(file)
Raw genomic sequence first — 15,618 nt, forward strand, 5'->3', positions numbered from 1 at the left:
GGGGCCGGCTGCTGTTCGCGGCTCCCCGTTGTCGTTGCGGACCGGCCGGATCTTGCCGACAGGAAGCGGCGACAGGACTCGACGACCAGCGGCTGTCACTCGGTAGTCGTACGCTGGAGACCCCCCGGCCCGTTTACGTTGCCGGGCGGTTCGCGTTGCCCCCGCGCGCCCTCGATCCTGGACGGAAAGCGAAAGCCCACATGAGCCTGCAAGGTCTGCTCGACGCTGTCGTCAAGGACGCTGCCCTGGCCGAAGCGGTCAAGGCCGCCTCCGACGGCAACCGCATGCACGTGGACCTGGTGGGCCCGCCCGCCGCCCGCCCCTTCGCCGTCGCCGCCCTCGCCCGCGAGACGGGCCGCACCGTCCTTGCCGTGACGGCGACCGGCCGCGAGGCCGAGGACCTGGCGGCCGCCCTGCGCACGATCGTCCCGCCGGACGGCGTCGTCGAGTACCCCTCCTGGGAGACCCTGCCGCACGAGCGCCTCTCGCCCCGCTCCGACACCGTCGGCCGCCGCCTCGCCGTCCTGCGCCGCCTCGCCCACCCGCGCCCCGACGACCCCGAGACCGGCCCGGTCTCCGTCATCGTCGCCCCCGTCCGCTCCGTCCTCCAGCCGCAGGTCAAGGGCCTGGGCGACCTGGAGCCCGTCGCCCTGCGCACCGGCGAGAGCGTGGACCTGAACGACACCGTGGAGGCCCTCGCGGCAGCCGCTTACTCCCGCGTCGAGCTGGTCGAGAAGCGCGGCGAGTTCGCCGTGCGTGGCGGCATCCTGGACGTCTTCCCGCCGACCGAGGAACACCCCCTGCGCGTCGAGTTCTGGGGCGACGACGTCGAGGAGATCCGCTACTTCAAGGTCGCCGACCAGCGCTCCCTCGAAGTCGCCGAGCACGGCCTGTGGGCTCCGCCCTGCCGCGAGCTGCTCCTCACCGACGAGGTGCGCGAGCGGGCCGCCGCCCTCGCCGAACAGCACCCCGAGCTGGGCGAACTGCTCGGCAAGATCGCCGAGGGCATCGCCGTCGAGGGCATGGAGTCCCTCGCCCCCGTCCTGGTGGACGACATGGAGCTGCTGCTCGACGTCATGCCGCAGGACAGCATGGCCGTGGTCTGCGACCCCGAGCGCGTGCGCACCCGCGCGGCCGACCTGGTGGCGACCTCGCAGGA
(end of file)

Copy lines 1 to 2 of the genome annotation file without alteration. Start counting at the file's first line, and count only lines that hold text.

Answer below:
Raw genomic sequence first — 15,618 nt, forward strand, 5'->3', positions numbered from 1 at the left:
GGGGCCGGCTGCTGTTCGCGGCTCCCCGTTGTCGTTGCGGACCGGCCGGATCTTGCCGACAGGAAGCGGCGACAGGACTCGACGACCAGCGGCTGTCACTCGGTAGTCGTACGCTGGAGACCCCCCGGCCCGTTTACGTTGCCGGGCGGTTCGCGTTGCCCCCGCGCGCCCTCGATCCTGGACGGAAAGCGAAAGCCCACATGAGCCTGCAAGGTCTGCTCGACGCTGTCGTCAAGGACGCTGCCCTGGCCGAAGCGGTCAAGGCCGCCTCCGACGGCAACCGCATGCACGTGGACCTGGTGGGCCCGCCCGCCGCCCGCCCCTTCGCCGTCGCCGCCCTCGCCCGCGAGACGGGCCGCACCGTCCTTGCCGTGACGGCGACCGGCCGCGAGGCCGAGGACCTGGCGGCCGCCCTGCGCACGATCGTCCCGCCGGACGGCGTCGTCGAGTACCCCTCCTGGGAGACCCTGCCGCACGAGCGCCTCTCGCCCCGCTCCGACACCGTCGGCCGCCGCCTCGCCGTCCTGCGCCGCCTCGCCCACCCGCGCCCCGACGACCCCGAGACCGGCCCGGTCTCCGTCATCGTCGCCCCCGTCCGCTCCGTCCTCCAGCCGCAGGTCAAGGGCCTGGGCGACCTGGAGCCCGTCGCCCTGCGCACCGGCGAGAGCGTGGACCTGAACGACACCGTGGAGGCCCTCGCGGCAGCCGCTTACTCCCGCGTCGAGCTGGTCGAGAAGCGCGGCGAGTTCGCCGTGCGTGGCGGCATCCTGGACGTCTTCCCGCCGACCGAGGAACACCCCCTGCGCGTCGAGTTCTGGGGCGACGACGTCGAGGAGATCCGCTACTTCAAGGTCGCCGACCAGCGCTCCCTCGAAGTCGCCGAGCACGGCCTGTGGGCTCCGCCCTGCCGCGAGCTGCTCCTCACCGACGAGGTGCGCGAGCGGGCCGCCGCCCTCGCCGAACAGCACCCCGAGCTGGGCGAACTGCTCGGCAAGATCGCCGAGGGCATCGCCGTCGAGGGCATGGAGTCCCTCGCCCCCGTCCTGGTGGACGACATGGAGCTGCTGCTCGACGTCATGCCGCAGGACAGCATGGCCGTGGTCTGCGACCCCGAGCGCGTGCGCACCCGCGCGGCCGACCTGGTGGCGACCTCGCAGGA